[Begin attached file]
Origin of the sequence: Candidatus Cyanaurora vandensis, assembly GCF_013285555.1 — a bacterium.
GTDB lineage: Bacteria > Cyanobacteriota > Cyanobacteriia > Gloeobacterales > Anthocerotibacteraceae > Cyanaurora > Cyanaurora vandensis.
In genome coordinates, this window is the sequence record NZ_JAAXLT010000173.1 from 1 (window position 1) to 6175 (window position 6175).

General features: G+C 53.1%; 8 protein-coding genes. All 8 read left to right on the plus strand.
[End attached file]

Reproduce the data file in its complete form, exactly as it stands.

Origin of the sequence: Candidatus Cyanaurora vandensis, assembly GCF_013285555.1 — a bacterium.
GTDB lineage: Bacteria > Cyanobacteriota > Cyanobacteriia > Gloeobacterales > Anthocerotibacteraceae > Cyanaurora > Cyanaurora vandensis.
In genome coordinates, this window is the sequence record NZ_JAAXLT010000173.1 from 1 (window position 1) to 6175 (window position 6175).

General features: G+C 53.1%; 8 protein-coding genes. All 8 read left to right on the plus strand.